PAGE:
The most obvious example is that of Beth, who was fatally weakened by the dreaded scarlet fever, which killed millions in rolling pandemics during the mid-19th century. But improved nutrition as a result of falling food prices and the advent of modern medical science have all but eradicated scarlet fever fatalities in the developed world, as you can see from the chart below.
Beth wouldn’t have died from scarlet fever today and thus the little women would have remained four instead of three. But to step away from the literal for a moment, bear in mind that life expectancy in the US has doubled since 1850. Beth’s death is symbolic of an era when nutritional deficits made people vulnerable to death from a host of uncurable and barely treatable illnesses.
But in the century and a half since, the rise of global market capitalism has unleashed previously unthinkable gains from agricultural productivity and technological innovation. Malthus be damned, that has meant billions of people around the world living longer and better lives than at any prior point in human history.
Similarly, almost all Americans today enjoy a degree of material prosperity once reserved for only the elite of Alcott’s time. Consider three seemingly simple objects used as plot points in Little Women: a piano, a pickled lime, and a visit to Europe.
When Laurie’s grandfather gifts Beth a piano, it’s an act of extreme generosity. Consider that a quality piano in the mid-19th century could cost upwards of $800 at a time when the average daily wage of a carpenter in Massachusetts was just $1.45. That piano cost a little less than twice the average yearly earnings of a common worker. Yet today, you can buy a digital piano for half the price. And that’s in absolute terms!! In relation to earnings, pianos are several hundred times more affordable today.
In the movie, there’s drama revolving around the schoolchildren trading pickled limes. I doubt many folks alive today have ever even heard of pickled limes, but they were once imported en masse from the West Indies. They were the perfect treat given their long, briny shelf life and their ability to skirt the high tariffs on fresh agricultural produce. (You can try the recipe yourself.) Yet today, globalization means that we can source fresh limes year round and think nothing of picking up a bag of seven of them at the grocery store, and even pay for them with food stamps.
One of the plot points in the movie is Jo’s disappointment that Amy was chosen to go to Europe with Aunt March instead of her. But I’m not sure viewers can feel that sting quite as strongly as Jo would have, for whom that was likely her only chance to ever leave the United States. In the mid-19th century, only a few thousand Americans traveled abroad each year, most of them men. A European tour was the finishing step of a young gentleperson’s education, something typically reserved for only the wealthiest 0.1%. Now, by contrast, nearly three quarters of Americans have traveled abroad at least once. In fact, the odds that someone today has traveled to 10+ countries is perhaps 100x higher than a person from Little Women's time having traveled to a single foreign country. (!!)
Now, these are luxuries, of course, but they reflect a massive, general improvement in basic living standards. Real adjusted wages in America today are an order of magnitude higher than they were in the mid-19th century.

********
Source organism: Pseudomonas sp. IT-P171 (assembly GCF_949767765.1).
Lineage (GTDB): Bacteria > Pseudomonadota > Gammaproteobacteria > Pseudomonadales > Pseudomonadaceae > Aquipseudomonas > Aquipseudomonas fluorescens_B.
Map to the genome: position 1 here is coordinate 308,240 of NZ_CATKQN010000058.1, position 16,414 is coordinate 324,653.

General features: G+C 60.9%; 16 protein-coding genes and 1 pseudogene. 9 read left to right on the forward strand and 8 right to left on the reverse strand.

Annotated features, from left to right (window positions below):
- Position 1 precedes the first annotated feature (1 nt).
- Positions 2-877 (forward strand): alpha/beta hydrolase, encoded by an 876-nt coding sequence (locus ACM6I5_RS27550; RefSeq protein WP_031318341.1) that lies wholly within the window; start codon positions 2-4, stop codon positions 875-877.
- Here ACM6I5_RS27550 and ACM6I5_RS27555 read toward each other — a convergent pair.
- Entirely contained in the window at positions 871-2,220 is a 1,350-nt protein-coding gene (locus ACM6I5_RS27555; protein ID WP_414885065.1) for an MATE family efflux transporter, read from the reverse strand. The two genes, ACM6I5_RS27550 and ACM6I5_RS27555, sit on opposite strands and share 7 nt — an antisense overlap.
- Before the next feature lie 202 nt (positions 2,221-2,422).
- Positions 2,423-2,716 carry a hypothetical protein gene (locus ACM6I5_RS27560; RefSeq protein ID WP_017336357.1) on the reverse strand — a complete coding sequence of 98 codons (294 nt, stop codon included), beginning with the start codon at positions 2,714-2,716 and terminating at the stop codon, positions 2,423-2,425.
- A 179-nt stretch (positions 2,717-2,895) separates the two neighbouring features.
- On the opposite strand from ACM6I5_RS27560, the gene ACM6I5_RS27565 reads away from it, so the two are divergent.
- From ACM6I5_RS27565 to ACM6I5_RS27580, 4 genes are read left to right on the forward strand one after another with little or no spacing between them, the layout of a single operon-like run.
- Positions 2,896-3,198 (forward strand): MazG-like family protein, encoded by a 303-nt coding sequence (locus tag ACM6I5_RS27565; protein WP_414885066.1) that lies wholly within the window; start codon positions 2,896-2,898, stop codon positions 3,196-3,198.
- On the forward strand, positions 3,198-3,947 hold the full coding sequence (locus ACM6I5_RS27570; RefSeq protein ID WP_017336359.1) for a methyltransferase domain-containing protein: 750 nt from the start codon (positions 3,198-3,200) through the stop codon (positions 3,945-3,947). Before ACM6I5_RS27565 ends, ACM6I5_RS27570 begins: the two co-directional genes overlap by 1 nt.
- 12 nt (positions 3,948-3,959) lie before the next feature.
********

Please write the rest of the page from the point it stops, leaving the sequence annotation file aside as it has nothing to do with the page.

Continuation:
More importantly, we live in a society that’s wealthy enough, and in which gender norms have changed sufficiently, that a modern March family would no longer face the financial and social precarity of the historical Marches to anything like the same extent. The March women could now work for wages without imperiling their social status. And marriage is no longer the only strategy for middle and upper class young women seeking to escape financial insecurity.
Nor does marriage entail the same degree of risk today. In the 19th century, it could take a resolution of the state legislature to approve each individual divorce. Suffice it to say, non-elite women were frequently trapped in abusive relationships. The liberalization of divorce laws has quite literally saved the lives of countless women by lowering female homicide and suicide rates. (It has also, somewhat paradoxically, improved marital satisfaction for those who don’t divorce.) Marrying is a less fraught choice for women today than it was in Alcott’s time.
Nor, today, is marriage quite so singular a choice. If marriage is a more palatable option, so too is the decision not to marry at all. Similarly, the gay rights movement has won a degree of social toleration and legal freedom that would have been nearly (though not totally) unthinkable in the mid-19th century. Liberalism has acted as a universalist and individualist acid on pre-modern institutions, from patriarchy to heteronormativity.
And while liberalism provided the material and institutional substrate for these cultural disruptions, it was stories like Little Women that channeled those changes in a particular direction. I’m reminded of a pivotal scene in the movie where Jo questions the utility of writing stories of “domestic struggles and joys” because they don’t have “any real importance.” “Writing,” she says, “doesn’t confer importance; it reflects it.” Her sister Amy responds, “Perhaps writing will make them more important.”
That’s how history works. The stories we tell have teleological power. They’re more like self-fulfilling prophecies. Thus Louisa May Alcott wrote stories about women who have minds and souls and not just hearts. And those stories, by inspiring future generations of little women, including one Greta Gerwig, helped make it so. They made it important. So let’s continue telling and retelling such beautiful, liberal stories.